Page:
Tuesday, May 16, 2006

Dangerous Presidents: Truth is Stranger Than Fiction on Monday's Prime Time

Et tu, Fox TV?

Last night was a triple-header for Fox in prime-time. Rupert Murdoch's network scheduled Mr. Bush's presidential address about Immigration Policy right before the season finale of Prison Break and the lead-up to the two-hour conclusion of 24 (known in some circles as the Jack Bauer Power Hour).

Thus TV viewers were invited to enjoy two hours-and-twenty minutes of Presidents conducting Machiavellian machinations. Was it live? Or was it Memorex? (Maybe we should ask CNN that question, since the network inadvertently aired footage of the President rehearsing his speech...)

Now, I don't want to get political on this blog, because it's about entertainment not politics, but sometimes entertainment legitimately concerns politics, and I find it ironic that the main plot line or "story arc" on both Prison Break and 24 involves run-amok Presidents, the newly-sworn-in President Steadman on the former; President Charles Logan on the latter.

One has committed high-treason to gain her office; and one has abused his power to target an agent who is on the job stopping a terror threat (and no, I'm not talking about Valerie Plame...) President Steadman believes in the "free market" and doesn't want to punish Oil Companies for being successful...and boy does that rhetoric sound uncomfortably familiar! And Logan, replete with a glazed-looking wife, regularly puts himself above the law. Again, these characteristics are a little too close for comfort...

The point, I suppose, is that poor President Bush unknowingly joined this line-up of scoundrels. Watching his ridiculous address last night, it was darn tough to know where fiction ended and fact began.


I mean, whose brilliant idea was it to send out our President into the chaotic terrain of prime time with a plan to send 6,000 National Guard to secure the border...with Mexico? That's nearly as lame as Logan's plan to foster terrorism so he can secure foreign oil fields, isn't it? And then the 'real" President did a flip flop before our very eyes (remember that jibe?) and offered a kind of quasi-amnesty for illegals (I mean, path to citizenship). So why not be honest and just call a spade a spade and say that this is - for all intents and purposes - Amnesty? Maybe Bush should have called it a "Clear Borders Initiative..."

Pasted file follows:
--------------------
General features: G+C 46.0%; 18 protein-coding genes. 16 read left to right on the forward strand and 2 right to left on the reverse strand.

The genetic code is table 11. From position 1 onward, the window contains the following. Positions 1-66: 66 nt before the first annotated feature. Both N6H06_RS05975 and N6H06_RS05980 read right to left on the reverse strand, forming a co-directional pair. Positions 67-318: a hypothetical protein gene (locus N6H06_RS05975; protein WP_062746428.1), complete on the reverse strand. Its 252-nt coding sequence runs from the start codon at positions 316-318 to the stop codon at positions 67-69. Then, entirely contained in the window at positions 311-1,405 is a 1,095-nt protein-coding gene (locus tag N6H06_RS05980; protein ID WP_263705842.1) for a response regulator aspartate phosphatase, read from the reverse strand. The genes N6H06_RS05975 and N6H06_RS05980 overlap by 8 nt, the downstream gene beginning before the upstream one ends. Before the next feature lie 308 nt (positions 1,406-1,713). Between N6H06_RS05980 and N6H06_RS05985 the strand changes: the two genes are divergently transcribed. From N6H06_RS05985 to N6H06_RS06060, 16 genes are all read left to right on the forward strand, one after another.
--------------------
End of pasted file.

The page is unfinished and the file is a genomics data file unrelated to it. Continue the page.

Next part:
Basically, President Bush on this occasion found himself victim of writers who would simply never pass muster on either Prison Break or 24. He had to accomplish an impossible rhetorical mission, and - come on - doesn't he realize that Mission: Impossible is sooo last week? Mr. Bush had to pander to his law-and-order, conservative friends who want the border sealed, and also appease his Latino base, which the Republican party will require to win future elections.

Meanwhile, Bush's temporary worker program - if passed - will be the biggest new bureaucracy since the last one he foisted on America (the Homeland Security Department) and Bush (still playing a conservative president for the cameras...) will be the biggest spender in the Oval Office since LBJ. Frankly, that plotline is simply too outrageous for Prison Break or 24, isn't it? Forget liberals hating the guy - they never were going to approve of him, anyway - how can conservatives live with such nonsense from their leader?


And what was Fox TV thinking, slotting Bush as the first of three Presidents on the air last night, when the other two were so desperately and irrevocably shady (yet infinitely more poised, eloquent and Presidential than the Real Thing)? Karl Rove might not realize this (uh, he's got other concerns right now...), but art always reflects life, and if even the right-wing Fox Network TV programs are portraying the President as an out-of-control, craven abuser of power then Bush is really, really in trouble. Because Hollywood is usually about a year or two behind the trend...and that means Americans are mightily pissed at Bush. And have been for some time.

Bush better get his buddies in Big Oil and Big Business to dust off those Diebold machines in a hurry. Or maybe he can send huge numbers of the National Guard to "secure" the polling stations in November.

Oh wait, I forgot, the National Guard isn't here. It's nation-building in Iraq (and wasn't Bush against that too? Could it be another - gasp - flip-flop?). Please - somebody - get Bush some new writers, quick! But you better hurry, because the TV season ends in a few weeks...and if this guy isn't careful, his party's not going to get renewed for next year.

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